Green Power Certified

The Environmental Protection Agency (EPA) defines electricity produced from solar, wind, geothermal, biogas, eligible biomass, and low-impact small hydroelectric sources as green power. Green power is renewable energy and represents those renewable energy resources and technologies that provide the highest environmental benefit.

Because utility companies struggle to create enough energy from green sources on their own, renewable energy credit (REC) programs allow them to buy documentation of renewable production and “take credit” for that generated power. One REC refers to one megawatt-hour (MWh) of energy produced or 1,000 kilowatt-hours (kWh). REC represents the environmental and social benefits that distinguish clean, renewable energy from conventional sources of energy, like coal. RECs make it possible for organizations to know that the electricity they are using is green with the Renewable Energy Certificates. The certificate proves that 1 MWh of renewable energy was generated. This video explains RECs.

graphic illustrating green power

Green Power Partnership

In 2001, the EPA established the Green Power Partnership to protect human health and the environment by increasing organizations’ voluntary green power use to advance the American market for green power and the development of renewable electricity sources. However, the EPA does not require Green Power Partners to purchase certified green power products. For best practices, it is strongly encouraged for organizations to purchase products that are certified by an independent third party. Third party certifications help ensure the quality of green power products and help build consumer confidence in the marketplace.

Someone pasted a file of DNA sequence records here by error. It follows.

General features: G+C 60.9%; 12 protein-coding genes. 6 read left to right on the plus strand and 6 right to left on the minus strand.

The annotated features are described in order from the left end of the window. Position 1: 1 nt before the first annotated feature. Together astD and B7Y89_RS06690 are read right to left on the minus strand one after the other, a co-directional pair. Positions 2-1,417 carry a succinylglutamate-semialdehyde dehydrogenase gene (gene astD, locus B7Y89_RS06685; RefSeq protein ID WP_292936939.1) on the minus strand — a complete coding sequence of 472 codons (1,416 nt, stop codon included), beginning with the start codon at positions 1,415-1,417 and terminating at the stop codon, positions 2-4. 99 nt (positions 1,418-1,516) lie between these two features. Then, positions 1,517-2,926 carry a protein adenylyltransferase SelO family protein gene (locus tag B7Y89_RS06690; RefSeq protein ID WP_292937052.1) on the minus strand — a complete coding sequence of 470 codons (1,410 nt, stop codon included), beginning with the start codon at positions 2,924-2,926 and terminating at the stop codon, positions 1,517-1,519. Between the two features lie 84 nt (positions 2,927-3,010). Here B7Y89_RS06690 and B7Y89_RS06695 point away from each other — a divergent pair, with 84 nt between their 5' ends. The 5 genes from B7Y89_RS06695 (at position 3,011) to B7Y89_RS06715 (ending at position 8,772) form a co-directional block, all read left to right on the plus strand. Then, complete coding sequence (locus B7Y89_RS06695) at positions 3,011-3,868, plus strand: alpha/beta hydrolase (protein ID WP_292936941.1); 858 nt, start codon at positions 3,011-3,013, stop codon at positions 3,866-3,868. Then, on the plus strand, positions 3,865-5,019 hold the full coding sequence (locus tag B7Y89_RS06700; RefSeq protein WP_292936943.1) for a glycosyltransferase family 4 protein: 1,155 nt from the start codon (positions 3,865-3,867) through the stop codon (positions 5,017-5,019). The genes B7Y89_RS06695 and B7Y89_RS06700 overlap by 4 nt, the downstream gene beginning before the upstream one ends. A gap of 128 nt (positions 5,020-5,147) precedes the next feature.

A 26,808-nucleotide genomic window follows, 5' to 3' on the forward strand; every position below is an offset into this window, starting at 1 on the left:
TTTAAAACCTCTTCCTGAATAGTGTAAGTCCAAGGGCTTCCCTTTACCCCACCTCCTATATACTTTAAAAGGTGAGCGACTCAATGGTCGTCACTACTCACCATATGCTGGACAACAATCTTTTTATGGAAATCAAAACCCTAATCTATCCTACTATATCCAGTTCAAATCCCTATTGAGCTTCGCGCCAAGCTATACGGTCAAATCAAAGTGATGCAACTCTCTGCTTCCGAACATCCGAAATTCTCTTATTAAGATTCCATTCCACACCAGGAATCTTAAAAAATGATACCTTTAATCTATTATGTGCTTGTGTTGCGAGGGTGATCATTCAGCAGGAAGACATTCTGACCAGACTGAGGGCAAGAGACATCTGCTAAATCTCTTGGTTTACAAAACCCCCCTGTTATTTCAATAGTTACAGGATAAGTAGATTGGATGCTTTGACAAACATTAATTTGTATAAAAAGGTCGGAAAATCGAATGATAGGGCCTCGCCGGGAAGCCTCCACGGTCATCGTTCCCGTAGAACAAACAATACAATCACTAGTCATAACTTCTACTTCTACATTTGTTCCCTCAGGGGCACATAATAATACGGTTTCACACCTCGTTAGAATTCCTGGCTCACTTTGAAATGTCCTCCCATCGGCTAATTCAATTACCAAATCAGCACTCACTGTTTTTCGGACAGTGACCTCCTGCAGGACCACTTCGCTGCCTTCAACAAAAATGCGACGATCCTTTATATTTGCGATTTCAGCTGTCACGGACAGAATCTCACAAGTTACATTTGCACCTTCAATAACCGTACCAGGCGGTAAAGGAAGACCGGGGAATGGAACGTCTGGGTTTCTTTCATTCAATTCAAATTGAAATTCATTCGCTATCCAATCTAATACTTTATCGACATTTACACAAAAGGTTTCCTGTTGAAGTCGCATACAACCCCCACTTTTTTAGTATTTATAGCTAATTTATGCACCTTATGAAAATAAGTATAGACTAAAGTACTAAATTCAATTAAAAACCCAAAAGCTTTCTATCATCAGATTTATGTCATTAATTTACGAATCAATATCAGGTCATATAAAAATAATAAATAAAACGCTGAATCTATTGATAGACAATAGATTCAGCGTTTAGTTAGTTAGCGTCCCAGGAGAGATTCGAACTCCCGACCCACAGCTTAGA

It is important to note the term “Green-e certifiable” or “Green-e eligible” is not sanctioned by
Green-e, and RECs that are marketed this way to consumers have not undergone verification or review by the Green-e Energy program. Organizations purchasing RECs should be aware that until a REC is sold as a certified product, it has not been reviewed or vetted by Green-e and is not considered Green-e Energy certified. To learn more on baseline criteria for Green-e certification standards, visit Green-e Certification Standards and for more information on the Green-e Energy program, visit Green-e Energy.

The key values to certification and verification of RECs is tracking the full chain of custody from the consumer all the way back to the generator. By doing this you ensure there is no double counting, double selling, or double claiming of RECs. This only occurs when you buy the certified product. To find Green-e Energy certified renewable energy products including RECs and green power programs, visit Green-e.

Last updated: October 23, 2018